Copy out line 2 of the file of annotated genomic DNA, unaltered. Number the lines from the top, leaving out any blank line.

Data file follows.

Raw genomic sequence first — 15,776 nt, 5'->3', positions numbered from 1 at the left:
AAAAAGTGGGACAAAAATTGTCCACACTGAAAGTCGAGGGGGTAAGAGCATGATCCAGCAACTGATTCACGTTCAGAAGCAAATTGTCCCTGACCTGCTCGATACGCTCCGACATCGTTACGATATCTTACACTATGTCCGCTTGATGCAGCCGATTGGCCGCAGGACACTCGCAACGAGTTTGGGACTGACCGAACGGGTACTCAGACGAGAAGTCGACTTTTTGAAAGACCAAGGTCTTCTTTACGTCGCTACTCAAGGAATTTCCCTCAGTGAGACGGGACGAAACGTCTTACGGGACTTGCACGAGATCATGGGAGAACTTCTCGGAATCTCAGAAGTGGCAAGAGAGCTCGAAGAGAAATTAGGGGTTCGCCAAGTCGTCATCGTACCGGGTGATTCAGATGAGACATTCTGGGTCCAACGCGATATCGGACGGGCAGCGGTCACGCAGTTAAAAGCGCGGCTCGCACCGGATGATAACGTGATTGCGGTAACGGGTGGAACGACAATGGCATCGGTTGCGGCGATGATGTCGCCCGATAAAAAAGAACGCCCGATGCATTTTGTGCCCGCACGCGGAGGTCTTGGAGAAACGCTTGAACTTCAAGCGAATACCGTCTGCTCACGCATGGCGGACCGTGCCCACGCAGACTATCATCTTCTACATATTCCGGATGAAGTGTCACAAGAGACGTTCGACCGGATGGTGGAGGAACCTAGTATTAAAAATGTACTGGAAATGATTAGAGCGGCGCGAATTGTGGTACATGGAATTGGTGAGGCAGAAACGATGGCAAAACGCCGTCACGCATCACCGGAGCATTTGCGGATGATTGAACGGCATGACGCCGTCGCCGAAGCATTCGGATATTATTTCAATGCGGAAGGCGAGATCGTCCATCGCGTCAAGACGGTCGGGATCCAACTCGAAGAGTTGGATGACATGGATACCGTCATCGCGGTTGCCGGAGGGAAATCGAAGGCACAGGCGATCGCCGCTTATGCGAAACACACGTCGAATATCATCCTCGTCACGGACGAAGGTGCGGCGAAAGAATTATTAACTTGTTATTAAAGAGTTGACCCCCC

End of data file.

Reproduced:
AAAAAGTGGGACAAAAATTGTCCACACTGAAAGTCGAGGGGGTAAGAGCATGATCCAGCAACTGATTCACGTTCAGAAGCAAATTGTCCCTGACCTGCTCGATACGCTCCGACATCGTTACGATATCTTACACTATGTCCGCTTGATGCAGCCGATTGGCCGCAGGACACTCGCAACGAGTTTGGGACTGACCGAACGGGTACTCAGACGAGAAGTCGACTTTTTGAAAGACCAAGGTCTTCTTTACGTCGCTACTCAAGGAATTTCCCTCAGTGAGACGGGACGAAACGTCTTACGGGACTTGCACGAGATCATGGGAGAACTTCTCGGAATCTCAGAAGTGGCAAGAGAGCTCGAAGAGAAATTAGGGGTTCGCCAAGTCGTCATCGTACCGGGTGATTCAGATGAGACATTCTGGGTCCAACGCGATATCGGACGGGCAGCGGTCACGCAGTTAAAAGCGCGGCTCGCACCGGATGATAACGTGATTGCGGTAACGGGTGGAACGACAATGGCATCGGTTGCGGCGATGATGTCGCCCGATAAAAAAGAACGCCCGATGCATTTTGTGCCCGCACGCGGAGGTCTTGGAGAAACGCTTGAACTTCAAGCGAATACCGTCTGCTCACGCATGGCGGACCGTGCCCACGCAGACTATCATCTTCTACATATTCCGGATGAAGTGTCACAAGAGACGTTCGACCGGATGGTGGAGGAACCTAGTATTAAAAATGTACTGGAAATGATTAGAGCGGCGCGAATTGTGGTACATGGAATTGGTGAGGCAGAAACGATGGCAAAACGCCGTCACGCATCACCGGAGCATTTGCGGATGATTGAACGGCATGACGCCGTCGCCGAAGCATTCGGATATTATTTCAATGCGGAAGGCGAGATCGTCCATCGCGTCAAGACGGTCGGGATCCAACTCGAAGAGTTGGATGACATGGATACCGTCATCGCGGTTGCCGGAGGGAAATCGAAGGCACAGGCGATCGCCGCTTATGCGAAACACACGTCGAATATCATCCTCGTCACGGACGAAGGTGCGGCGAAAGAATTATTAACTTGTTATTAAAGAGTTGACCCCCC